Art and Rice field Farming

Art and Rice field Farming

Look at the ordinary start to an Artistic grown up crop.  




 Stunning crop art has sprung up across rice  fields in Japan , but this is no alien creation.    The designs have been cleverly  PLANTED!  Farmers creating the huge displays use no ink  or dye.  

Instead, different color rice plants have been precisely and strategically arranged and grown in the paddy fields.
As summer progresses and the plants shoot up, the detailed artwork begins to  emerge.  

 A Sengoku warrior on  horseback  has been created from hundreds of thousands of  rice plants. 

The colors are created by using different varieties of rice plants, whose leaves grow in certain colours.
This photo was taken in Inakadate , Japan  .

 Napoleon on horseback can be seen from the  skies.  
 This was created by precision planting and months of planning by villagers and farmers  located in Inkadate , Japan  .

 Fictional warrior Naoe Kanetsugu and his wife,  Osen,  whose lives are featured on the television  series 'Tenchijin'  appear in fields in the town of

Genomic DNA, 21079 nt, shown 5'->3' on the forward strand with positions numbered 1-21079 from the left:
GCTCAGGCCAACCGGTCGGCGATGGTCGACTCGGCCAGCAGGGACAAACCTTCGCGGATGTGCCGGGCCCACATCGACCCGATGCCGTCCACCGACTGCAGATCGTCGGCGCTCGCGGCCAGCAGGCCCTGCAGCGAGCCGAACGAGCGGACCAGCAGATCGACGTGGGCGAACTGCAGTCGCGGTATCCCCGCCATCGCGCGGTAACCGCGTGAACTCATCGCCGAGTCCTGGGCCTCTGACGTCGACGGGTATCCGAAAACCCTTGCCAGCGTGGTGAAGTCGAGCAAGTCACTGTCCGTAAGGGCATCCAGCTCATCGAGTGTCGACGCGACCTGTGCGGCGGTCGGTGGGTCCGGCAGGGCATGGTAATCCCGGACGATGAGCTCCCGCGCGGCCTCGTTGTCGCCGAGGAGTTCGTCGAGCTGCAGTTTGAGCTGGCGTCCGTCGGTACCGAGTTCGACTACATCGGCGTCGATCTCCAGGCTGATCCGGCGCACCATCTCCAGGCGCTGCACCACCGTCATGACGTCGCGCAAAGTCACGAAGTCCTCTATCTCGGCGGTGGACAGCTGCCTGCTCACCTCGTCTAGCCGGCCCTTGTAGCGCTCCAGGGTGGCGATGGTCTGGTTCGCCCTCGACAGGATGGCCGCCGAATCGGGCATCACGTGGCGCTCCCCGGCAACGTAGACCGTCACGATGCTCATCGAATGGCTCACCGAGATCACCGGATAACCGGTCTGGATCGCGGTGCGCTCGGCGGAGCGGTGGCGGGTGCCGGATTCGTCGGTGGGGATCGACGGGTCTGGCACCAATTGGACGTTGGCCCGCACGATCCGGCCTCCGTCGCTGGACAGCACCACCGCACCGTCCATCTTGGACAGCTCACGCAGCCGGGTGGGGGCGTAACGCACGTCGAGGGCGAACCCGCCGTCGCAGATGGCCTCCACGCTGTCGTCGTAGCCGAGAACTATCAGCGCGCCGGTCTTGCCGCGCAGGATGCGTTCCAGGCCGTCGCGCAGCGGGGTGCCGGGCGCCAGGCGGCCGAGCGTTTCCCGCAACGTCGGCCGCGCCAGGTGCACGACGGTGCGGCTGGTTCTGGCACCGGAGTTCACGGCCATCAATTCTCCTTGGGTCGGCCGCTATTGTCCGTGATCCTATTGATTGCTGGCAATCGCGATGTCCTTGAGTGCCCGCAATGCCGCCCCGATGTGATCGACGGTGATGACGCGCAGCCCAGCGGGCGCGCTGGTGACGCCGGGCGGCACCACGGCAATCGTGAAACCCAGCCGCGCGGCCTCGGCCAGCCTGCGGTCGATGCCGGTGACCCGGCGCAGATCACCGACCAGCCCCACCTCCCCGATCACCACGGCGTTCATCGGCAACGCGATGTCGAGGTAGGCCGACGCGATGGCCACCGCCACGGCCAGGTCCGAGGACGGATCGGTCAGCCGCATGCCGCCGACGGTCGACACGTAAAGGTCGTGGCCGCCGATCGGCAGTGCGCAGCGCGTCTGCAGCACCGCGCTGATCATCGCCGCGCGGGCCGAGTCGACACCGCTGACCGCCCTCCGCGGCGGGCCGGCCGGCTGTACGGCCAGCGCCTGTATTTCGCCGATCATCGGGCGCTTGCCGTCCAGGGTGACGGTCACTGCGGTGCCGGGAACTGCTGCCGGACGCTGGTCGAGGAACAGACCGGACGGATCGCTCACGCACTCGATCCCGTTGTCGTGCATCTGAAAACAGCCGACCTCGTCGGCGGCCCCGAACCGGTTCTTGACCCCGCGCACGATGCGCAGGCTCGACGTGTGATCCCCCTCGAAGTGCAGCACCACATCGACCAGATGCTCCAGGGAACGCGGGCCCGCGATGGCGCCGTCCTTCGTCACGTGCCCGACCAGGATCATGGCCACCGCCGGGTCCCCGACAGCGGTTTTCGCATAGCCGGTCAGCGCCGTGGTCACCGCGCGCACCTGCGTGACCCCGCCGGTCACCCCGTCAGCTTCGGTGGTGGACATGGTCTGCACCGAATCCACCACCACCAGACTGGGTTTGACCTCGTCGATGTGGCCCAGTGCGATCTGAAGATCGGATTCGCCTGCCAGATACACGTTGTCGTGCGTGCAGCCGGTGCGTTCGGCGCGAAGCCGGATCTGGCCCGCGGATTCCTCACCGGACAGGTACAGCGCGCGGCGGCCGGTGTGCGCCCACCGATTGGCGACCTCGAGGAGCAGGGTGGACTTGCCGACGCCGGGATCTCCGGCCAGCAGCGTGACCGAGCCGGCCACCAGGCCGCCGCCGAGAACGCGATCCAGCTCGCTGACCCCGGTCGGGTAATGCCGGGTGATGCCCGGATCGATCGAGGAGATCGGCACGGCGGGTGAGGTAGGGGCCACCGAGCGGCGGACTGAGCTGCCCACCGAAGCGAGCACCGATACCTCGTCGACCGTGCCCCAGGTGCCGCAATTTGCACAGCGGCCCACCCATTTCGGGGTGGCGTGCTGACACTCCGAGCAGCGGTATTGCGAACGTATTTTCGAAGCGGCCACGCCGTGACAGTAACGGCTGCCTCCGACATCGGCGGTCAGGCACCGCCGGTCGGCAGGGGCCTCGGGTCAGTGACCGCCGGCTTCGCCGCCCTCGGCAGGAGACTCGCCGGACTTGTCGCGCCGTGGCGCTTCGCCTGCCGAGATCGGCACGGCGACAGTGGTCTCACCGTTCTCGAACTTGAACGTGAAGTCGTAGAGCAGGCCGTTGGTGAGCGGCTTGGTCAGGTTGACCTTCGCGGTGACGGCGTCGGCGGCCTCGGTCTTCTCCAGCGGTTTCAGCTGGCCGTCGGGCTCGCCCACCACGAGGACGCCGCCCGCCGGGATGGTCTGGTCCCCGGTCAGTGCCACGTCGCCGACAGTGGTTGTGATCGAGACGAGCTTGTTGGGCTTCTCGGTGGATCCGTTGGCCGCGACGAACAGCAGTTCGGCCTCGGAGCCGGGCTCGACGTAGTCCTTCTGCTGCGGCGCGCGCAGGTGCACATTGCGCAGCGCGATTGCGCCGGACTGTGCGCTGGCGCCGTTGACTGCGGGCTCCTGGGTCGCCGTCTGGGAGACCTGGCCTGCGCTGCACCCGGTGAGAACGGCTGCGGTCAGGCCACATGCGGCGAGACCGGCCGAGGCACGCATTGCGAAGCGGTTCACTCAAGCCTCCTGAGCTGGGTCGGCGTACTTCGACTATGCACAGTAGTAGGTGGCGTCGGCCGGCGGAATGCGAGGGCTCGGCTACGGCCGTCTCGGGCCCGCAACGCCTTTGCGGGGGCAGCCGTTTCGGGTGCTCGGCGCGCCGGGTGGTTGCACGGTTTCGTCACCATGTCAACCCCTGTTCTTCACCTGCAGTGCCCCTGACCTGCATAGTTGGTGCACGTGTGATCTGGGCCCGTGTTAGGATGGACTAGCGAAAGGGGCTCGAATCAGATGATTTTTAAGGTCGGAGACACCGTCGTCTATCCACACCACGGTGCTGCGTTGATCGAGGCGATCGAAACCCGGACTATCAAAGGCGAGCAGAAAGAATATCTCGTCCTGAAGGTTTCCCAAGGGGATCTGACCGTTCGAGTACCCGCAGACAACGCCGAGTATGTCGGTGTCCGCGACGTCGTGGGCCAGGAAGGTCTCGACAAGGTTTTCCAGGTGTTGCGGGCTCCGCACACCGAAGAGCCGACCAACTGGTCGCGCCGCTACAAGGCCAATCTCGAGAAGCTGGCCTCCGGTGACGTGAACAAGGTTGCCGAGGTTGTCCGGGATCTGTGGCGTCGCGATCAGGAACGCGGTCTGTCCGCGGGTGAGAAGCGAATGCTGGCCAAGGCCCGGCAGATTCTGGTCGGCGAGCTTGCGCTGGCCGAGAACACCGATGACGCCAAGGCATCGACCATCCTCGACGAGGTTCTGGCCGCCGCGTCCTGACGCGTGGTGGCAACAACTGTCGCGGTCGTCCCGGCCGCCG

Yonezawa in the Yamagata prefecture of Japan. 


This year, various artwork has popped up in other rice-farming   areas of Japan , including designs of deer  dancers.  
Smaller works of 'crop-art' can be seen in other  rice-farming areas of Japan such as this image of Doraemon and deer dancers  


The farmers create the  murals  by planting little purple and yellow-leafed  Kodaimai rice along with their local green-leafed Tsugaru, a Roman variety, to create the coloured patterns in the time between planting and harvesting in  September.
The murals in Inakadate cover 15,000 square  meters of paddy fields.


From ground level, the designs are invisible, and viewers have to climb the mock castle tower of the village office to get a glimpse of the  work.  

Closer to the image, the careful placement of the thousands  of rice plants in the paddy fields can be seen.  
Rice-paddy art was started there in 1993 as a local revitalization project, an idea that grew from meetings of the village  committees.

The different varieties of rice plants grow alongside each other to create the  masterpieces.  In the first nine years, the village office workers and local farmers  grew a simple design of Mount Iwaki every year.  But their ideas grew more complicated and attracted more attention.  

In 2005, agreements between landowners  allowed the creation of enormous rice paddy art.  A year later,
organizers used computers 
 to precisely plot the planting of four  differently colored rice varieties that bring the images to  life.



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